For the case study presented, there has been a lapse in implementing the European Heart Journal “Conflict of Interest Policy”, which raises questions about the scientific publishing enterprise. Editorial writers [74] have been co-authors [76] with authors of a paper they commented on, as with a recent paper [78]. This could be “perceived” as a conflict of interest, especially when glaring omissions are detected in the editorial. Furthermore, the article by O’Donnell et al. [76], rather than presented as a View Point or Debate, was portrayed by the journal as a Clinical Review (listed in the Instructions for Authors as State-of-the-Art Review), thus misrepresenting the field. Conflicts of interest were not declared, thus undermining public trust in the scientific process and the credibility of the published articles [38••]. In nutrition science, there has been a long-standing lack of ethical guidance and relaxed implementation from all stakeholders [164]. Journals and editors are responsible for the scientific integrity of what they publish [165]. The studies we have reviewed on salt and CVD indicate the need to revamp the current medical publishing system [166, 167]. The present case study has identified issues of significant societal consequence that are critical to address to maintain public trust in the scientific process. We have identified numerous challenges to scientific integrity that plague science (like those seen in the past regarding tobacco and currently regarding climate change). The case study highlights the need to develop, implement and enforce higher research quality and publishing standards to safeguard public policy in areas of nutrition where millions of lives are at risk.

Evidence supporting population-wide reduction in sodium intake is consistent, robust, and endorsed by such major health authorities as the WHO [16] and NASEM [8••]. A comprehensive public health approach to reduce sodium in the food supply is underway to prevent millions of unnecessary deaths and billions in health-care costs. This important work aims literally to save lives. It should not be impeded or derailed by fatally flawed research [168].

References

Papers of particular interest, published recently, have been highlighted as: • Of importance •• Of major importance

  1. Aburto NJ, Ziolkovska A, Hooper L, Elliott P, Cappuccio FP, Meerpohl JJ. Effect of lower sodium intake on health: systematic review and meta-analyses. BMJ. 2013;346:f1326.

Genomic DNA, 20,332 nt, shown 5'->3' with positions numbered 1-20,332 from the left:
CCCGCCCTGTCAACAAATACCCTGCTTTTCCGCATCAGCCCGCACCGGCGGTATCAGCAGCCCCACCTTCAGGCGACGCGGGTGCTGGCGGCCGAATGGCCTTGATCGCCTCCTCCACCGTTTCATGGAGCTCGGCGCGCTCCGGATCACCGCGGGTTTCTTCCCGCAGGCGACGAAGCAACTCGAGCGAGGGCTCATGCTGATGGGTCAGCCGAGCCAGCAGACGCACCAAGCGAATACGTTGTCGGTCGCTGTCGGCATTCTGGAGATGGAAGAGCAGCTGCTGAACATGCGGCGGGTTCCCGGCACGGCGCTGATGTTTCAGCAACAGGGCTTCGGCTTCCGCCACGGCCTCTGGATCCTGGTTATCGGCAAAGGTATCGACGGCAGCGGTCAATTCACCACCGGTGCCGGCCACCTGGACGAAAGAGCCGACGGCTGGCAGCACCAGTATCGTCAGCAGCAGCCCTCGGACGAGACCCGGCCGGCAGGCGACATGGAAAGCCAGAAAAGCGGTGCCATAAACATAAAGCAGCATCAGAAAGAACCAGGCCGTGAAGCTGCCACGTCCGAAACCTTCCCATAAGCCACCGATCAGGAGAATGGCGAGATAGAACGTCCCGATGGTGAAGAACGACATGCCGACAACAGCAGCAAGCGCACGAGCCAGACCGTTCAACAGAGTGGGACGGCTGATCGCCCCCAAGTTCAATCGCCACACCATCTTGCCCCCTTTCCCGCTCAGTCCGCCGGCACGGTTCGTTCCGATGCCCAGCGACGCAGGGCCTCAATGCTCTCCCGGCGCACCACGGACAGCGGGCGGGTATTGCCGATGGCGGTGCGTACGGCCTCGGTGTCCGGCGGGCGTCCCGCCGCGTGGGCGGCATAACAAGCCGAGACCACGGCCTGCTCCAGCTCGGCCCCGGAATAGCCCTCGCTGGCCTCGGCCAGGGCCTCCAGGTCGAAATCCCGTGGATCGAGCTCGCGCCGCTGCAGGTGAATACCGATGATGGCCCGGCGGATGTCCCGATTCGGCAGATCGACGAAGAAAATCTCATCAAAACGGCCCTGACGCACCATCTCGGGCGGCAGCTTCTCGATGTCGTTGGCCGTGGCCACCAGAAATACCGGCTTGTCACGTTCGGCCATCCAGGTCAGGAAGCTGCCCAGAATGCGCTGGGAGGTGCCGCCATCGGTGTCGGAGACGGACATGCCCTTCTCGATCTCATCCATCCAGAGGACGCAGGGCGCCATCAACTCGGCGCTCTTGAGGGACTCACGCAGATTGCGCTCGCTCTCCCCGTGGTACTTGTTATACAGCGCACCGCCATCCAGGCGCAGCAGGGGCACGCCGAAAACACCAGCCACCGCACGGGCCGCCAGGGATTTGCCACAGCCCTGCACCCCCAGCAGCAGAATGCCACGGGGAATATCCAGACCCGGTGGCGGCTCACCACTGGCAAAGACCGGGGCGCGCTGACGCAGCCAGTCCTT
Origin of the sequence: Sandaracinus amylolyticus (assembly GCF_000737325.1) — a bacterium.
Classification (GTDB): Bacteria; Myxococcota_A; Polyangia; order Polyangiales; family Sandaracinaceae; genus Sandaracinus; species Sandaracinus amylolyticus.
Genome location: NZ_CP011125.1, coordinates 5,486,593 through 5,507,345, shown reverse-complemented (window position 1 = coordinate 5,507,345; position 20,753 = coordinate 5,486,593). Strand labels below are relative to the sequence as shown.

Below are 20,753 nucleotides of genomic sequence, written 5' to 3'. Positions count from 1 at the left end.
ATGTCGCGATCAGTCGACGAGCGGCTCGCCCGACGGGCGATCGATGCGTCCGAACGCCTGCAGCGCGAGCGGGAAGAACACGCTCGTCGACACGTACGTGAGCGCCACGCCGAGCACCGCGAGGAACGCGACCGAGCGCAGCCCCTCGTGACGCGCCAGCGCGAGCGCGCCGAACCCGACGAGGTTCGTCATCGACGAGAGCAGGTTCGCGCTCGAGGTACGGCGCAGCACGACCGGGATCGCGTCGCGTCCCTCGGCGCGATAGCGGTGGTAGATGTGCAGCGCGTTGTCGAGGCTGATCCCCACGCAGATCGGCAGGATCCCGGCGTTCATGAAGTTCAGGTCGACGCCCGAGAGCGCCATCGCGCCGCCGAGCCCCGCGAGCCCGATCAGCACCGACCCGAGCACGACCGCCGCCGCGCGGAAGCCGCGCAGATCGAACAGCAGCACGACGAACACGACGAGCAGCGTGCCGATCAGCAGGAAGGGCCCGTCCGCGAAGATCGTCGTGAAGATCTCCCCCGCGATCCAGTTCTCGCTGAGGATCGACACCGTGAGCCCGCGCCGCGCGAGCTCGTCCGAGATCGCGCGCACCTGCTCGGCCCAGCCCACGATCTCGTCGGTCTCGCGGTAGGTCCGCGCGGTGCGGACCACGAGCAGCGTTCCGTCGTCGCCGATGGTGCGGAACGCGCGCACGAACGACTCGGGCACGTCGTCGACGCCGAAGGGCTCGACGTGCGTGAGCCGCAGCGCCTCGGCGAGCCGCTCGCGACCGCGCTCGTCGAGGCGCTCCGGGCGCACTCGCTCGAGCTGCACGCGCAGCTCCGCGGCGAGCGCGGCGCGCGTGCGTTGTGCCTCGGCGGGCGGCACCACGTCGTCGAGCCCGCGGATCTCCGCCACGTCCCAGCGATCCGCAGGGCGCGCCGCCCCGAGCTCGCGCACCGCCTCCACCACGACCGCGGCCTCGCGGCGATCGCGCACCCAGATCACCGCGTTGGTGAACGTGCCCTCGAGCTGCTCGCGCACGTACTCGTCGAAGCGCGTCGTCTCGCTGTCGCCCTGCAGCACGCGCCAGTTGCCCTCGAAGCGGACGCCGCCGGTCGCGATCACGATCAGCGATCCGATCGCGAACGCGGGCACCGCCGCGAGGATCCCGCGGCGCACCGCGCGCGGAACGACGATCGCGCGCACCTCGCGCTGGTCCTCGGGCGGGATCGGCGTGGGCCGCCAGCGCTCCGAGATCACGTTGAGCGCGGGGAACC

2. He FJ, MacGregor GA. Salt reduction lowers cardiovascular risk: meta-analysis of outcome trials. Lancet. 2011;378(9789):380–2.

    Article  PubMed  Google Scholar 

  3. Strazzullo P, D'Elia L, Kandala NB, Cappuccio FP. Salt intake, stroke, and cardiovascular disease: meta-analysis of prospective studies. BMJ. 2009;339:b4567.

  4. • Filippini T, Malavolti M, Whelton PK, Naska A, Orsini N, Vinceti M. Blood pressure effects of sodium reduction: dose-response meta-analysis of experimental studies. Circulation. 2021;143(16):1542–67. (This is the latest and most comprehensive systematic review which includes a dose-response meta-analysis of randomized clinical trials confirming a graded and linear causal association between sodium consumption and blood pressure.)

  5. Mozaffarian D, Fahimi S, Singh GM, Micha R, Khatibzadeh S, Engell RE, et al. Global sodium consumption and death from cardiovascular causes. N Engl J Med. 2014;371(7):624–34.

    Article  PubMed  Google Scholar 

  6. Cappuccio FP. Sodium and potassium intake, blood pressure and cardiovascular prevention. In: Camm AJL, T.F.; Maurer, G.; Serruys, P.W., editor. The ESC Textbook of Cardiovascular Medicine. Third ed: Oxford University Press; 2018.

  7. He FJ, Tan M, Ma Y, MacGregor GA. Salt reduction to prevent hypertension and cardiovascular disease: JACC state-of-the-art review. J Am Coll Cardiol. 2020;75(6):632–47.

    CAS  Article  PubMed  Google Scholar 

  8. •• Stallings VA, Harrison, M., Oria, M. Committee to review the dietary reference intakes for sodium and potassium. National Academies of Sciences, Engineering and Medicine; 2019. (Most comprehensive review to date of the quality evidence of the sodium, blood pressure, cardiovascular disease relatonships, including detailed quality assesment of methods used.)